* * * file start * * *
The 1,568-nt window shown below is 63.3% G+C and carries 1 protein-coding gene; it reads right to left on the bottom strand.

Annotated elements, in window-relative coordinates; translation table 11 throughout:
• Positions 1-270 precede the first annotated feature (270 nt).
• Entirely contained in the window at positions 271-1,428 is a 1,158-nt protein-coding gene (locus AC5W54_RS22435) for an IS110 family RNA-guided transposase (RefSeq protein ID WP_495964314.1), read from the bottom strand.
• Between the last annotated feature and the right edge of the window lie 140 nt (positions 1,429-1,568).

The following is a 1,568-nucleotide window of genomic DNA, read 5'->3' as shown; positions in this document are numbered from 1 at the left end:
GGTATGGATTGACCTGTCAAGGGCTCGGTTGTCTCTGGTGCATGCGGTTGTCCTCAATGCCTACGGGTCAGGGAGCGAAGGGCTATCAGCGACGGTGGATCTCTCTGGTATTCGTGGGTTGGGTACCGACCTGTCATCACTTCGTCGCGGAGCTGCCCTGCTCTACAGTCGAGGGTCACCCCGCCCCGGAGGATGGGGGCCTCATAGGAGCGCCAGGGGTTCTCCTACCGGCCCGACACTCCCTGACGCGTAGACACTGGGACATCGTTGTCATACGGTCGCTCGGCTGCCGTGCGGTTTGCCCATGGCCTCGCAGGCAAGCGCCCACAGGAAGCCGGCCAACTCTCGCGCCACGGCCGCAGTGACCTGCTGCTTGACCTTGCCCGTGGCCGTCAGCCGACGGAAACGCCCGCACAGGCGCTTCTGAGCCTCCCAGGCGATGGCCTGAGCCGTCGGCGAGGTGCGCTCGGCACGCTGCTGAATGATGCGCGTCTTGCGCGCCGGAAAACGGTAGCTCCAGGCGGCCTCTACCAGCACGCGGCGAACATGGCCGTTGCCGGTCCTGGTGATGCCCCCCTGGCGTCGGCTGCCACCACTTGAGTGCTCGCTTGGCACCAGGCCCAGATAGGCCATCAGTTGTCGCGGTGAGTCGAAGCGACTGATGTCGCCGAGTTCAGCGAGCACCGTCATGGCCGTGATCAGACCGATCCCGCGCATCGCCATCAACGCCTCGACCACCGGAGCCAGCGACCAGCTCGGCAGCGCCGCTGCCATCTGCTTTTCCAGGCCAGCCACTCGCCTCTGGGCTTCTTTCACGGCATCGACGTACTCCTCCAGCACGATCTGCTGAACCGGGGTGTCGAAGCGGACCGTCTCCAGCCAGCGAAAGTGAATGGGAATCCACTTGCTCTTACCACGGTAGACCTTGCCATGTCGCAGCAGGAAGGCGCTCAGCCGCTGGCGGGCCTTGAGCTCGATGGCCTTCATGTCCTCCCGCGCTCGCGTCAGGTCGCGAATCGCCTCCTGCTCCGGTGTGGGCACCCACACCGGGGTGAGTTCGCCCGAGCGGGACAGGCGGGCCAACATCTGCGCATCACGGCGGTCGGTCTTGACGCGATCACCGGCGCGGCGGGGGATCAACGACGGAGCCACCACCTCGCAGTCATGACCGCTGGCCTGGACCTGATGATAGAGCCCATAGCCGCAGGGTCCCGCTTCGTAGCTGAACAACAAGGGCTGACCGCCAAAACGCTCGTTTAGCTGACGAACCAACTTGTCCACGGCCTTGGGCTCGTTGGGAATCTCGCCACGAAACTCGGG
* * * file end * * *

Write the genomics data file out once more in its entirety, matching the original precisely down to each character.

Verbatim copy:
The 1,568-nt window shown below is 63.3% G+C and carries 1 protein-coding gene; it reads right to left on the bottom strand.

Annotated elements, in window-relative coordinates; translation table 11 throughout:
• Positions 1-270 precede the first annotated feature (270 nt).
• Entirely contained in the window at positions 271-1,428 is a 1,158-nt protein-coding gene (locus AC5W54_RS22435) for an IS110 family RNA-guided transposase (RefSeq protein ID WP_495964314.1), read from the bottom strand.
• Between the last annotated feature and the right edge of the window lie 140 nt (positions 1,429-1,568).

The following is a 1,568-nucleotide window of genomic DNA, read 5'->3' as shown; positions in this document are numbered from 1 at the left end:
GGTATGGATTGACCTGTCAAGGGCTCGGTTGTCTCTGGTGCATGCGGTTGTCCTCAATGCCTACGGGTCAGGGAGCGAAGGGCTATCAGCGACGGTGGATCTCTCTGGTATTCGTGGGTTGGGTACCGACCTGTCATCACTTCGTCGCGGAGCTGCCCTGCTCTACAGTCGAGGGTCACCCCGCCCCGGAGGATGGGGGCCTCATAGGAGCGCCAGGGGTTCTCCTACCGGCCCGACACTCCCTGACGCGTAGACACTGGGACATCGTTGTCATACGGTCGCTCGGCTGCCGTGCGGTTTGCCCATGGCCTCGCAGGCAAGCGCCCACAGGAAGCCGGCCAACTCTCGCGCCACGGCCGCAGTGACCTGCTGCTTGACCTTGCCCGTGGCCGTCAGCCGACGGAAACGCCCGCACAGGCGCTTCTGAGCCTCCCAGGCGATGGCCTGAGCCGTCGGCGAGGTGCGCTCGGCACGCTGCTGAATGATGCGCGTCTTGCGCGCCGGAAAACGGTAGCTCCAGGCGGCCTCTACCAGCACGCGGCGAACATGGCCGTTGCCGGTCCTGGTGATGCCCCCCTGGCGTCGGCTGCCACCACTTGAGTGCTCGCTTGGCACCAGGCCCAGATAGGCCATCAGTTGTCGCGGTGAGTCGAAGCGACTGATGTCGCCGAGTTCAGCGAGCACCGTCATGGCCGTGATCAGACCGATCCCGCGCATCGCCATCAACGCCTCGACCACCGGAGCCAGCGACCAGCTCGGCAGCGCCGCTGCCATCTGCTTTTCCAGGCCAGCCACTCGCCTCTGGGCTTCTTTCACGGCATCGACGTACTCCTCCAGCACGATCTGCTGAACCGGGGTGTCGAAGCGGACCGTCTCCAGCCAGCGAAAGTGAATGGGAATCCACTTGCTCTTACCACGGTAGACCTTGCCATGTCGCAGCAGGAAGGCGCTCAGCCGCTGGCGGGCCTTGAGCTCGATGGCCTTCATGTCCTCCCGCGCTCGCGTCAGGTCGCGAATCGCCTCCTGCTCCGGTGTGGGCACCCACACCGGGGTGAGTTCGCCCGAGCGGGACAGGCGGGCCAACATCTGCGCATCACGGCGGTCGGTCTTGACGCGATCACCGGCGCGGCGGGGGATCAACGACGGAGCCACCACCTCGCAGTCATGACCGCTGGCCTGGACCTGATGATAGAGCCCATAGCCGCAGGGTCCCGCTTCGTAGCTGAACAACAAGGGCTGACCGCCAAAACGCTCGTTTAGCTGACGAACCAACTTGTCCACGGCCTTGGGCTCGTTGGGAATCTCGCCACGAAACTCGGG